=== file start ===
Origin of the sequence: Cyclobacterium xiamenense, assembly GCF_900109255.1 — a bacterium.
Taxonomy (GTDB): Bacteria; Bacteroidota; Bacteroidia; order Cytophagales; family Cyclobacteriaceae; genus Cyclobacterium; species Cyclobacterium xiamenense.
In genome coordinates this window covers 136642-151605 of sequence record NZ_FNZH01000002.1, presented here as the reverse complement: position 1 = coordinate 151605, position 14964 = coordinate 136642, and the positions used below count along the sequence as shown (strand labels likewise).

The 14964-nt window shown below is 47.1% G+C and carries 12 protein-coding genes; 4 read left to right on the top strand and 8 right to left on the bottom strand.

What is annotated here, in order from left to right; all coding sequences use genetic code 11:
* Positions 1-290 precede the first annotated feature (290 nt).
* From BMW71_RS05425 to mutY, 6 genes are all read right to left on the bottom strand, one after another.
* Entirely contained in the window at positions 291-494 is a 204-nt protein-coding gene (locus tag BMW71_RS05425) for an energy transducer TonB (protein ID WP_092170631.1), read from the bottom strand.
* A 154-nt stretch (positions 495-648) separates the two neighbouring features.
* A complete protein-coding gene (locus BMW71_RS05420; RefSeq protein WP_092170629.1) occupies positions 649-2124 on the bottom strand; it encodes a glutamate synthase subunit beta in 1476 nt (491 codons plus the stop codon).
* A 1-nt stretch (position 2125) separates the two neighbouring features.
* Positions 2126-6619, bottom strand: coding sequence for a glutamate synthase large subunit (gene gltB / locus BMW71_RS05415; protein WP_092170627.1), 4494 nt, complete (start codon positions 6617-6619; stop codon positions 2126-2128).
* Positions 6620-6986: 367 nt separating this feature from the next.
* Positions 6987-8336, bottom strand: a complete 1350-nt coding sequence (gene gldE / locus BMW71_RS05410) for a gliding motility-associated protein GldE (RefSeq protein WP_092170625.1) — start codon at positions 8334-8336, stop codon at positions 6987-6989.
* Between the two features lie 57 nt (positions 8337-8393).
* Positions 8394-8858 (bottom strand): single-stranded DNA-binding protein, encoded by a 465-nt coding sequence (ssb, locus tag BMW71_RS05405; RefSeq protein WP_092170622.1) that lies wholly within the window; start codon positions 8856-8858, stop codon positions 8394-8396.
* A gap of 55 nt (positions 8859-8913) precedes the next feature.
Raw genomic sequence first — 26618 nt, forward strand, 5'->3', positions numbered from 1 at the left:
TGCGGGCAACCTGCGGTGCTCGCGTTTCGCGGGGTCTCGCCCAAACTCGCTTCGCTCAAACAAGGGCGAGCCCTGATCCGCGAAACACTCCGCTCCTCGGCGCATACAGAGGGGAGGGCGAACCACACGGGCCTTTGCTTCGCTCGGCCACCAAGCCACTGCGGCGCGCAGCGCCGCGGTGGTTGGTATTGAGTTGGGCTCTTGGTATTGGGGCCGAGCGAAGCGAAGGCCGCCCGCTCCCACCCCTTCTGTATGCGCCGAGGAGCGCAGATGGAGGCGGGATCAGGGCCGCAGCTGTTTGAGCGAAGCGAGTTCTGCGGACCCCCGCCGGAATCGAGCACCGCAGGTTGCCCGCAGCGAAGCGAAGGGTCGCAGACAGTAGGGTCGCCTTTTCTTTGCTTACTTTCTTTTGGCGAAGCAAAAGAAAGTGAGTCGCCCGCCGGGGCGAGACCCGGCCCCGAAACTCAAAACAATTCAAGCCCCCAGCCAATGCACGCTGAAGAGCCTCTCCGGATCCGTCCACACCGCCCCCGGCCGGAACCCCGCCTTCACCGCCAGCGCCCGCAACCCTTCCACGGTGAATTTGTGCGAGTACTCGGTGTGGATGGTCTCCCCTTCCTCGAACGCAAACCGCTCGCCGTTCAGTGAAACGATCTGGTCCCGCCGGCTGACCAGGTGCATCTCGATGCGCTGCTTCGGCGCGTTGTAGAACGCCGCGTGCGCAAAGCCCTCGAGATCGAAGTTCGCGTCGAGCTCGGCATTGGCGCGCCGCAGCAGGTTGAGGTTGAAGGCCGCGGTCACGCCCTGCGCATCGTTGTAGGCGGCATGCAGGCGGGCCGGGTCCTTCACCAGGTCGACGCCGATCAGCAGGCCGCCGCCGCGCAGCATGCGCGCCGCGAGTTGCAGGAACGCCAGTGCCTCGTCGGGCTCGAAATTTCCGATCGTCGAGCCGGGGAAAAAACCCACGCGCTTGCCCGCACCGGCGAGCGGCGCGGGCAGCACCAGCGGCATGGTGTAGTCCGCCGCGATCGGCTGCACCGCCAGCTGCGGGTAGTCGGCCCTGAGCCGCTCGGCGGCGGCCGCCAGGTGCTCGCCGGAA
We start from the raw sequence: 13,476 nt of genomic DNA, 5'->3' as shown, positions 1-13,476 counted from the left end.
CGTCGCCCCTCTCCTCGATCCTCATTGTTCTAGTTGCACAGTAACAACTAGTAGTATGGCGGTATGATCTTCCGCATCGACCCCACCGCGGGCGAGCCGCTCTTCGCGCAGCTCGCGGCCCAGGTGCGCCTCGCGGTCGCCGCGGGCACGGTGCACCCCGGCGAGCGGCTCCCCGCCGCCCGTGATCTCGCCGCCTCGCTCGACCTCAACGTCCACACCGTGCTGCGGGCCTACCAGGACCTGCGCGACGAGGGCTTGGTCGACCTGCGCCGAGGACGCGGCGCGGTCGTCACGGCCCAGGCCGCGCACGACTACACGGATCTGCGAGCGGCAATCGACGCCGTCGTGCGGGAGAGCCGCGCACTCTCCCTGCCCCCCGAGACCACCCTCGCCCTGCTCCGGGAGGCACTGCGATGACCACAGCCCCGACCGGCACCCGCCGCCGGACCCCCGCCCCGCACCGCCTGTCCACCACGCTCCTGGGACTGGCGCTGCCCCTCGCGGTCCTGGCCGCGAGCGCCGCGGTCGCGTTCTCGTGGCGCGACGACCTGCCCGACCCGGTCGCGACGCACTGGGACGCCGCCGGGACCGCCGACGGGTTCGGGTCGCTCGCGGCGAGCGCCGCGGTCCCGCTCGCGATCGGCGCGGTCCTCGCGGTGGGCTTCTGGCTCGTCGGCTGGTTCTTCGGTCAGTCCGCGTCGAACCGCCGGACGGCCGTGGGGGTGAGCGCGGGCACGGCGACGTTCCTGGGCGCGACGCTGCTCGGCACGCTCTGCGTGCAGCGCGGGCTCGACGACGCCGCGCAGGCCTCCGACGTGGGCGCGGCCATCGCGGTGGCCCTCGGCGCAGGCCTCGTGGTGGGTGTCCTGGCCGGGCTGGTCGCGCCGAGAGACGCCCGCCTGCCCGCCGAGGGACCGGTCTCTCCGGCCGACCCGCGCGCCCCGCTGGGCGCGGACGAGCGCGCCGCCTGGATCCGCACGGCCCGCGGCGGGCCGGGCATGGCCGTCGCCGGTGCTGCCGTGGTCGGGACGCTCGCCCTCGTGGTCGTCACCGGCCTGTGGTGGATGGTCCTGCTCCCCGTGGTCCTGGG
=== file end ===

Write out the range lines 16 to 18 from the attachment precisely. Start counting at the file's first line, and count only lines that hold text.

* Positions 8394-8858 (bottom strand): single-stranded DNA-binding protein, encoded by a 465-nt coding sequence (ssb, locus tag BMW71_RS05405; RefSeq protein WP_092170622.1) that lies wholly within the window; start codon positions 8856-8858, stop codon positions 8394-8396.
* A gap of 55 nt (positions 8859-8913) precedes the next feature.
Raw genomic sequence first — 26618 nt, forward strand, 5'->3', positions numbered from 1 at the left: